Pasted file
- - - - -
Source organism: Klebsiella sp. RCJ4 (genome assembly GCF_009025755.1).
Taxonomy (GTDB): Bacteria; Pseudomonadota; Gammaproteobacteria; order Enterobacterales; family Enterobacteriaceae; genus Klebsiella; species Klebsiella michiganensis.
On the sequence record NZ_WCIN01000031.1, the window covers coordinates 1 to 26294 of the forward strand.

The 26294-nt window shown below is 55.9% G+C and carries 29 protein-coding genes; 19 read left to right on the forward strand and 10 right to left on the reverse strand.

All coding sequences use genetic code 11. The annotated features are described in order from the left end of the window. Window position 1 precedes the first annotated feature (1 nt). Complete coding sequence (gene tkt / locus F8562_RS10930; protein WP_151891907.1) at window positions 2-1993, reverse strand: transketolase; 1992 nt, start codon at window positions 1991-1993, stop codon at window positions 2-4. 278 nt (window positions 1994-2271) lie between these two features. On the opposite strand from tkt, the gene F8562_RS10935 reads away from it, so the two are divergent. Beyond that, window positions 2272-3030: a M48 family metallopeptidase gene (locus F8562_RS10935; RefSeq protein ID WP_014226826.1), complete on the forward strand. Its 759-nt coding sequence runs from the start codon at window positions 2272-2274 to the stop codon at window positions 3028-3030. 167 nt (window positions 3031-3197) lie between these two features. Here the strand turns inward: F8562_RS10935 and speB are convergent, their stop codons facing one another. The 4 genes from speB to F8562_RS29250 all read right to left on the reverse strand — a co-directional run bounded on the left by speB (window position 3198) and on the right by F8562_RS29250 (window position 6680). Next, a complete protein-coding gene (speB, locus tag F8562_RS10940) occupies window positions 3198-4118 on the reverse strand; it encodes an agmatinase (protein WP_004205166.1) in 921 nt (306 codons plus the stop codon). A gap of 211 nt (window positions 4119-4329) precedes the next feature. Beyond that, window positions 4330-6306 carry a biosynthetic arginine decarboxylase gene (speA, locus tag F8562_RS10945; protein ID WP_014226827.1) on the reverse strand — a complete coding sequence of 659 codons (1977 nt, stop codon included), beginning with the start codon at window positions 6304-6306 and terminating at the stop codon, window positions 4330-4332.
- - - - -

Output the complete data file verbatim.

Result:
Source organism: Klebsiella sp. RCJ4 (genome assembly GCF_009025755.1).
Taxonomy (GTDB): Bacteria; Pseudomonadota; Gammaproteobacteria; order Enterobacterales; family Enterobacteriaceae; genus Klebsiella; species Klebsiella michiganensis.
On the sequence record NZ_WCIN01000031.1, the window covers coordinates 1 to 26294 of the forward strand.

The 26294-nt window shown below is 55.9% G+C and carries 29 protein-coding genes; 19 read left to right on the forward strand and 10 right to left on the reverse strand.

All coding sequences use genetic code 11. The annotated features are described in order from the left end of the window. Window position 1 precedes the first annotated feature (1 nt). Complete coding sequence (gene tkt / locus F8562_RS10930; protein WP_151891907.1) at window positions 2-1993, reverse strand: transketolase; 1992 nt, start codon at window positions 1991-1993, stop codon at window positions 2-4. 278 nt (window positions 1994-2271) lie between these two features. On the opposite strand from tkt, the gene F8562_RS10935 reads away from it, so the two are divergent. Beyond that, window positions 2272-3030: a M48 family metallopeptidase gene (locus F8562_RS10935; RefSeq protein ID WP_014226826.1), complete on the forward strand. Its 759-nt coding sequence runs from the start codon at window positions 2272-2274 to the stop codon at window positions 3028-3030. 167 nt (window positions 3031-3197) lie between these two features. Here the strand turns inward: F8562_RS10935 and speB are convergent, their stop codons facing one another. The 4 genes from speB to F8562_RS29250 all read right to left on the reverse strand — a co-directional run bounded on the left by speB (window position 3198) and on the right by F8562_RS29250 (window position 6680). Next, a complete protein-coding gene (speB, locus tag F8562_RS10940) occupies window positions 3198-4118 on the reverse strand; it encodes an agmatinase (protein WP_004205166.1) in 921 nt (306 codons plus the stop codon). A gap of 211 nt (window positions 4119-4329) precedes the next feature. Beyond that, window positions 4330-6306 carry a biosynthetic arginine decarboxylase gene (speA, locus tag F8562_RS10945; protein ID WP_014226827.1) on the reverse strand — a complete coding sequence of 659 codons (1977 nt, stop codon included), beginning with the start codon at window positions 6304-6306 and terminating at the stop codon, window positions 4330-4332.